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"We few, we happy few, we band of brothers"
on 15 October 2014
After the rebellions (or are they?) of his youth, Prince Hal is now king though the shadow of usurpation still overlies his throne. In a quest to divert internal rebellion, Henry leads the English to France and the victory of Agincourt thus legitimising his rule through both military victory and the 'arm' of god - but does the play ultimately assert the orthodoxy of Tudor propaganda or critique it?
Like the other single Oxford play-texts in this series, the play is prefaced by a long and detailed introduction which explores sources, performance history and receptions. Written by Gary Taylor, one of the leading editors of Shakespeare, it's quite light on critical controversies, particularly the ways in which this might be read as either promoting, contesting or surpassing Tudor 'history'. The on-page glosses are useful and fairly comprehensive, and the text is cleanly laid out.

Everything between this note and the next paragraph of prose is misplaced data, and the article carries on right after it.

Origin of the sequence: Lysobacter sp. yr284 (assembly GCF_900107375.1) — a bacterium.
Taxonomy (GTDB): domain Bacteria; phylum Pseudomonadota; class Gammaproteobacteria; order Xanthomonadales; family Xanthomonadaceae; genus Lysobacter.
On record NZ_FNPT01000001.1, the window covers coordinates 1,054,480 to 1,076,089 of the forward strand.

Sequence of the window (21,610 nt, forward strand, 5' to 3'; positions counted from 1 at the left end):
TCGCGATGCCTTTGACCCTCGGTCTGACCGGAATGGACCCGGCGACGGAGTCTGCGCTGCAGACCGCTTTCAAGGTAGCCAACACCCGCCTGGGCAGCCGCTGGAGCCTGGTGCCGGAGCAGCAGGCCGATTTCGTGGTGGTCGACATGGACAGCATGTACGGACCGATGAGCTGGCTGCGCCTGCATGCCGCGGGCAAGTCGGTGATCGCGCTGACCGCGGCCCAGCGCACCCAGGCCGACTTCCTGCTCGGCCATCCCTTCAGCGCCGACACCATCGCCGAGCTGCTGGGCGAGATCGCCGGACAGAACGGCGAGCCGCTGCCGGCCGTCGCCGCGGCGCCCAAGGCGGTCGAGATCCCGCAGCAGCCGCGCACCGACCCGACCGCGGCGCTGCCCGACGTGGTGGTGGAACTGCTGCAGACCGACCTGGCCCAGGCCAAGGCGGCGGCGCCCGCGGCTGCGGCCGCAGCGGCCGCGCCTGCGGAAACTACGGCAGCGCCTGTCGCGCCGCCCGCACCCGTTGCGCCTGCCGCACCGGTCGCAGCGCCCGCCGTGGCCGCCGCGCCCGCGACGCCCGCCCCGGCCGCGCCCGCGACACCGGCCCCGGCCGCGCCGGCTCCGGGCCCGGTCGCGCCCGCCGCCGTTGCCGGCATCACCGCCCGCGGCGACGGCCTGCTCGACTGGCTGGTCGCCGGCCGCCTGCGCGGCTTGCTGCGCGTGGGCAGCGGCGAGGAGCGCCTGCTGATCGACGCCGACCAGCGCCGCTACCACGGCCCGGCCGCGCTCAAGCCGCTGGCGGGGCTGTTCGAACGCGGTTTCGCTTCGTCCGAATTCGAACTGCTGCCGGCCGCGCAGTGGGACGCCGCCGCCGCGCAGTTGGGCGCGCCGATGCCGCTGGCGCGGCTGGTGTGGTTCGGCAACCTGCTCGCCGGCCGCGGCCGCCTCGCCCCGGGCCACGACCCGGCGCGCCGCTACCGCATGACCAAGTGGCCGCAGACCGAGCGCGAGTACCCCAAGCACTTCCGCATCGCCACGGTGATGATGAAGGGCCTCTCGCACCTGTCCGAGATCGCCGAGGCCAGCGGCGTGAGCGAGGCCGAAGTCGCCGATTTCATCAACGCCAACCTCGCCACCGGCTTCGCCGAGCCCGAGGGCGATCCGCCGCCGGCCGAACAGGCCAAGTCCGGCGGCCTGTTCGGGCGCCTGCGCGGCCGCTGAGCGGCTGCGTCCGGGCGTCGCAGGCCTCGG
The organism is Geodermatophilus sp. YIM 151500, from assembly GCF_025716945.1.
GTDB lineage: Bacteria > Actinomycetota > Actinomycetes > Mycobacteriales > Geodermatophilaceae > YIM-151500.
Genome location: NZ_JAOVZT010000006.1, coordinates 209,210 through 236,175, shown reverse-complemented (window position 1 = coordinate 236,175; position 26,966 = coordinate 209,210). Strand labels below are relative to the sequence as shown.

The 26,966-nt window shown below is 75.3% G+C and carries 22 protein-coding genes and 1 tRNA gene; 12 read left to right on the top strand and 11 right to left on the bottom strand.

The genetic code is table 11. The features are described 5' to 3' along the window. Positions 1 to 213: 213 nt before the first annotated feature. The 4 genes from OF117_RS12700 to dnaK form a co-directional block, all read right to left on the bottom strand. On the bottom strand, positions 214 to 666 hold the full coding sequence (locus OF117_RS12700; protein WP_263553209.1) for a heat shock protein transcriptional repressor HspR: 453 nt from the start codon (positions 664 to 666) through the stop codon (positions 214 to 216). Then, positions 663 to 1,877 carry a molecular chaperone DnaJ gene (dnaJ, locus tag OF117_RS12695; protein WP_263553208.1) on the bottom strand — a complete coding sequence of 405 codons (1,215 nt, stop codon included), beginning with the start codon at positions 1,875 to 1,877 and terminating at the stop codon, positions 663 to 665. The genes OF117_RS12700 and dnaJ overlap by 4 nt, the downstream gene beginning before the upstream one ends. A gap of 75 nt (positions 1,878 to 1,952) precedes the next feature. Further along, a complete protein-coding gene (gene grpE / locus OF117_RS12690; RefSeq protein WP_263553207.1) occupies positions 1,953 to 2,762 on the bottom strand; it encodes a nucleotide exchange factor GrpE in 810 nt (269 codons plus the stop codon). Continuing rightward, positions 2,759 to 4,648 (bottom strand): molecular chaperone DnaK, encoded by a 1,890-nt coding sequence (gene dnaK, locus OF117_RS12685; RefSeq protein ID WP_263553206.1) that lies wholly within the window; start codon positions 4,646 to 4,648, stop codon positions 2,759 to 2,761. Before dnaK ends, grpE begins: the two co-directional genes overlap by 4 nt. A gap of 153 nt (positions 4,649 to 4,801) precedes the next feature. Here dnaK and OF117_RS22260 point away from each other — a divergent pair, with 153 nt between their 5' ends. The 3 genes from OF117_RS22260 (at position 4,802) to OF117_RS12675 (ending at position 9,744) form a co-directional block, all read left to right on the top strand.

Regardless, though, of whether we read this as a rousing paean of national identity at a point at which Britain was being constructed (as opposed to England), a war epic, or a more sceptical response to military glory, this remains a more complicated play than is often the case in performance. With the question of who Henry is beneath the royal trappings, and the disconcerting epilogue which speaks forward to the troubled rule of Henry VI, this may be a play which poses more questions than it answers.